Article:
Post from: http://northamerica.covetrus.com/resource-center/blogs/animal-health/animal-health/2019/12/12/your-puppy-s-first-holiday-season
Celebrating Fido’s First Winter Holiday Season
As a pet parent, there is nothing sweeter than a puppy celebrating his first holiday season. From his first romp in the snow, to pictures with Santa, there’s plenty of memories to make between Thanksgiving, Hanukkah, Christmas and New Year’s. With a little preparation, you can ensure you and your puppy have the best — and safest — first holiday season.
Keeping Puppy Safe
Check out our tips to pet-proof your holiday décor. These precautions are especially important with a playful puppy in the house.
When opening gifts, be mindful of where your puppy is in the room to keep him out of danger. You may need to keep him on a leash, or open gifts on a table. Give your puppy his own gift to keep him occupied and out of the boxes, wrapping paper and bows.
I’ll be Home for the Holidays
If you’re traveling with your puppy in tow, plan ahead to be sure the adventure will be equal parts fun and safe. Make frequent potty break stops during the drive. This will also allow your puppy time to burn off energy. Gently speak to your puppy and show him that being in the car is normal and not a time to play.
Don’t forget to pack his crate, treats and toys to help keep him distracted. When visiting friends and family, help them to puppy-proof their home by placing dangerous decorative items out of the puppy’s reach.
Scout out a local veterinarian, just in case. Do your best to keep his routine — including walks to keep your puppy well behaved in the midst of excitement.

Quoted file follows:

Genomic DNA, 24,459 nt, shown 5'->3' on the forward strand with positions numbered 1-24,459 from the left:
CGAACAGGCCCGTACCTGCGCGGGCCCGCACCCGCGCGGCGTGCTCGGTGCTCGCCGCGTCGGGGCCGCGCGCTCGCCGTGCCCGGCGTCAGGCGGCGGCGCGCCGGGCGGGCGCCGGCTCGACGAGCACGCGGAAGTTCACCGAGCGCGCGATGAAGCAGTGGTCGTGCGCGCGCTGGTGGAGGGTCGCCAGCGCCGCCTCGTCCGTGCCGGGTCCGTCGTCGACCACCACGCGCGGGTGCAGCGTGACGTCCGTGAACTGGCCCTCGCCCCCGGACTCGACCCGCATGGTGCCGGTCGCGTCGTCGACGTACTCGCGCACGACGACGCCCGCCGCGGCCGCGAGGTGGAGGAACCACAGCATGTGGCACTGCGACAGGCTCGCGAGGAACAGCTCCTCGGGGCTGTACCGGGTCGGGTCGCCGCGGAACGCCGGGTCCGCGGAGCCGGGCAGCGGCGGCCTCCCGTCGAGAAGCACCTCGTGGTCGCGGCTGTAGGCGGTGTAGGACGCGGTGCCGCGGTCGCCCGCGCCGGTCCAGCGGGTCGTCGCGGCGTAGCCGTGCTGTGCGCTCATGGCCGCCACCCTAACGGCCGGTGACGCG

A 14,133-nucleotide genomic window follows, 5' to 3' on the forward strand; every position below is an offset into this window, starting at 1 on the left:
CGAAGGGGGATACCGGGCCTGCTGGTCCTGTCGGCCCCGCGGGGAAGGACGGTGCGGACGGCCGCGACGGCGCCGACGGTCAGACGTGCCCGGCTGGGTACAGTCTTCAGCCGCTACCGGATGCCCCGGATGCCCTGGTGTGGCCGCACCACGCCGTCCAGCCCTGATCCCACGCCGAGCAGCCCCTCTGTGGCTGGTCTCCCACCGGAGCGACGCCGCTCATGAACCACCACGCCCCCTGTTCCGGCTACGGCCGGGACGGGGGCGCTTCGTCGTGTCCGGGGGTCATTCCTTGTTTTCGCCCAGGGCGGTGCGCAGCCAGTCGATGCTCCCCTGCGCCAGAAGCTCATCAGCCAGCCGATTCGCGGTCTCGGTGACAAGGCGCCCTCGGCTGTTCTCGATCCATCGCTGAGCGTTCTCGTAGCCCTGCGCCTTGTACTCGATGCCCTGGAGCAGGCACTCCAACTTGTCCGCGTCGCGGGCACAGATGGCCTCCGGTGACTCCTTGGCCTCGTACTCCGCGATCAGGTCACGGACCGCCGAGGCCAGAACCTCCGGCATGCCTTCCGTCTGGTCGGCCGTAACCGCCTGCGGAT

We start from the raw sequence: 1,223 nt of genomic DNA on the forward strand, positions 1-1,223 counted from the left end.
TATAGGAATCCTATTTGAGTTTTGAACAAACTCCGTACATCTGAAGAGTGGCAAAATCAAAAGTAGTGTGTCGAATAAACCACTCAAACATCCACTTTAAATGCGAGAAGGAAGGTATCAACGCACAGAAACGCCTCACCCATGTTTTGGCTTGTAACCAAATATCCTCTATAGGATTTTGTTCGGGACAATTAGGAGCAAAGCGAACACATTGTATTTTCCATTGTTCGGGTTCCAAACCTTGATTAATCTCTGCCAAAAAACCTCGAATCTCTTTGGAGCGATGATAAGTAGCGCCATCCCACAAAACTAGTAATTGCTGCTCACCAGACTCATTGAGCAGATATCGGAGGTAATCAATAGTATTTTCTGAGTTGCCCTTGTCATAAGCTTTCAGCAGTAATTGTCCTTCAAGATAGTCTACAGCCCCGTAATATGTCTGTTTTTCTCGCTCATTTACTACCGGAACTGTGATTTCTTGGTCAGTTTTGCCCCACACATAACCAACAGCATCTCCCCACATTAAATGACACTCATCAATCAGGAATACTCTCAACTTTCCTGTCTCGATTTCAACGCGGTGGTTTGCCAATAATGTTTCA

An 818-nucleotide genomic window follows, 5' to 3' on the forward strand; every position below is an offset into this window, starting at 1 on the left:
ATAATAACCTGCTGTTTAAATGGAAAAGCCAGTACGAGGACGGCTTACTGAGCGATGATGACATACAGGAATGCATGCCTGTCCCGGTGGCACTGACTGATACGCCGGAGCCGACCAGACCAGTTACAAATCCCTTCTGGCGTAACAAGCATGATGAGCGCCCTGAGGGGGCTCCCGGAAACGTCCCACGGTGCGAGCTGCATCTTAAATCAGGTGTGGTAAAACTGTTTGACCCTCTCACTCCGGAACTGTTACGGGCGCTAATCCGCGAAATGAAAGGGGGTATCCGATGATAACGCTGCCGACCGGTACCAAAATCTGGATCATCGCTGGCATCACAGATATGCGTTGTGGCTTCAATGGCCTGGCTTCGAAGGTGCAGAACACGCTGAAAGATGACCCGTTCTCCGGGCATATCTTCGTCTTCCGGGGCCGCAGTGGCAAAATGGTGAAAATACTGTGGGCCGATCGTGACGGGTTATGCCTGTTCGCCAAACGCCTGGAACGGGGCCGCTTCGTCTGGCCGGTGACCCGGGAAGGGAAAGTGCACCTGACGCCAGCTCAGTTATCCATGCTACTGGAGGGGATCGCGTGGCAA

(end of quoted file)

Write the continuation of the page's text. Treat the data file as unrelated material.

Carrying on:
The holidays are filled with celebrations and gatherings, and this can be a great time to work on your puppy’s door and party manners. When guests come and go, keep your puppy away from the door. This is an easy time for your puppy to run out the door and get lost or hurt. Teach him to sit and stay, before saying hello to guests.
Your puppy wants to enjoy the party too. His curiosity may get the best of him though. Have guests put their shoes and other belongings up and in a safe place, so your puppy doesn’t harm himself and your guests don’t go home with a chewed-up suitcase. Large gatherings can be overwhelming to a puppy, so give him quiet time away from the hustle and bustle to rest. Keep the engagements as positive as possible and reward your puppy for appropriate behavior when practicing impulse control and interacting with guests.
Just like with a baby, you’ll probably want to document your puppy’s first holiday, and what better way to do that than with a seasonal picture with the jolliest old elf. Many pet stores and malls offer picture opportunities with Santa. Some owners opt to dress up their pup in a cute costume or holiday sweater, but your puppy’s comfort is key.
This may be your puppy’s first time dealing with a crowd and many other pets. Work on basic commands like “sit” and “down” to help put your puppy at ease. Consider going at an off-peak time when it may be calmer.
Give your puppy a moment to greet Santa before trying to get your puppy to look at the camera. If you walk away and stand behind the photographer, chances are your puppy’s gaze will follow you and then he’ll be looking at the camera.
If going to the mall or pet store is too much for your puppy, consider setting up a seasonal scene at home. Not every pet — or puppy — is suited to go out and get a picture with Santa.
We wish you a happy holiday season as you celebrate with your puppy. Covetrus North America is dedicated to advancing the world of veterinary medicine. Visit us online or contact your Covetrus representative at 855.724.3461.